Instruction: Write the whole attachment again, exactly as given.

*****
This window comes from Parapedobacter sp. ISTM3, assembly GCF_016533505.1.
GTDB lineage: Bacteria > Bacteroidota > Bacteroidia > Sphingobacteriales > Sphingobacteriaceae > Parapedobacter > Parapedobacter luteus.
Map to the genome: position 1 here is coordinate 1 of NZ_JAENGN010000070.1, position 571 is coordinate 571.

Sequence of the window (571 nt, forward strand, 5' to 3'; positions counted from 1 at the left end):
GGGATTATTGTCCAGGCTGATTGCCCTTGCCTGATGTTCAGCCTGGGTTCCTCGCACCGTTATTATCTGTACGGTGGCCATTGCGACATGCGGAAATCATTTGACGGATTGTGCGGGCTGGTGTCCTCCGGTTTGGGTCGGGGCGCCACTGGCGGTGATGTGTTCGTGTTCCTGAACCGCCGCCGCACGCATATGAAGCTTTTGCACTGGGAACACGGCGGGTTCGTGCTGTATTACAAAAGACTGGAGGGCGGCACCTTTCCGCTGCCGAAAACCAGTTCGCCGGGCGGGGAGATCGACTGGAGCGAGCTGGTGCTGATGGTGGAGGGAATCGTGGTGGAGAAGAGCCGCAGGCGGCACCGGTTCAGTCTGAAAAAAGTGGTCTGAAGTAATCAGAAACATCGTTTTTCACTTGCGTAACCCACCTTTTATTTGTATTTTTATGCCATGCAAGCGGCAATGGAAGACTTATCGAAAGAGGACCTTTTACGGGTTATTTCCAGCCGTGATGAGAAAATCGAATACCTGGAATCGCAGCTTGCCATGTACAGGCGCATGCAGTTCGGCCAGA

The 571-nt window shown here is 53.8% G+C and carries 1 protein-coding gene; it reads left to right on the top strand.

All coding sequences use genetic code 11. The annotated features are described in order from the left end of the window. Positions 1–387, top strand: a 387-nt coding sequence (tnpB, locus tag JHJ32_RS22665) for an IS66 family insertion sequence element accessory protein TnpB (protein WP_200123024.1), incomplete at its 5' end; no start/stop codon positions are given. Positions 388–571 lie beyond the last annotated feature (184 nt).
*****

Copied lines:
This window comes from Parapedobacter sp. ISTM3, assembly GCF_016533505.1.
GTDB lineage: Bacteria > Bacteroidota > Bacteroidia > Sphingobacteriales > Sphingobacteriaceae > Parapedobacter > Parapedobacter luteus.
Map to the genome: position 1 here is coordinate 1 of NZ_JAENGN010000070.1, position 571 is coordinate 571.

Sequence of the window (571 nt, forward strand, 5' to 3'; positions counted from 1 at the left end):
GGGATTATTGTCCAGGCTGATTGCCCTTGCCTGATGTTCAGCCTGGGTTCCTCGCACCGTTATTATCTGTACGGTGGCCATTGCGACATGCGGAAATCATTTGACGGATTGTGCGGGCTGGTGTCCTCCGGTTTGGGTCGGGGCGCCACTGGCGGTGATGTGTTCGTGTTCCTGAACCGCCGCCGCACGCATATGAAGCTTTTGCACTGGGAACACGGCGGGTTCGTGCTGTATTACAAAAGACTGGAGGGCGGCACCTTTCCGCTGCCGAAAACCAGTTCGCCGGGCGGGGAGATCGACTGGAGCGAGCTGGTGCTGATGGTGGAGGGAATCGTGGTGGAGAAGAGCCGCAGGCGGCACCGGTTCAGTCTGAAAAAAGTGGTCTGAAGTAATCAGAAACATCGTTTTTCACTTGCGTAACCCACCTTTTATTTGTATTTTTATGCCATGCAAGCGGCAATGGAAGACTTATCGAAAGAGGACCTTTTACGGGTTATTTCCAGCCGTGATGAGAAAATCGAATACCTGGAATCGCAGCTTGCCATGTACAGGCGCATGCAGTTCGGCCAGA

The 571-nt window shown here is 53.8% G+C and carries 1 protein-coding gene; it reads left to right on the top strand.

All coding sequences use genetic code 11. The annotated features are described in order from the left end of the window. Positions 1–387, top strand: a 387-nt coding sequence (tnpB, locus tag JHJ32_RS22665) for an IS66 family insertion sequence element accessory protein TnpB (protein WP_200123024.1), incomplete at its 5' end; no start/stop codon positions are given. Positions 388–571 lie beyond the last annotated feature (184 nt).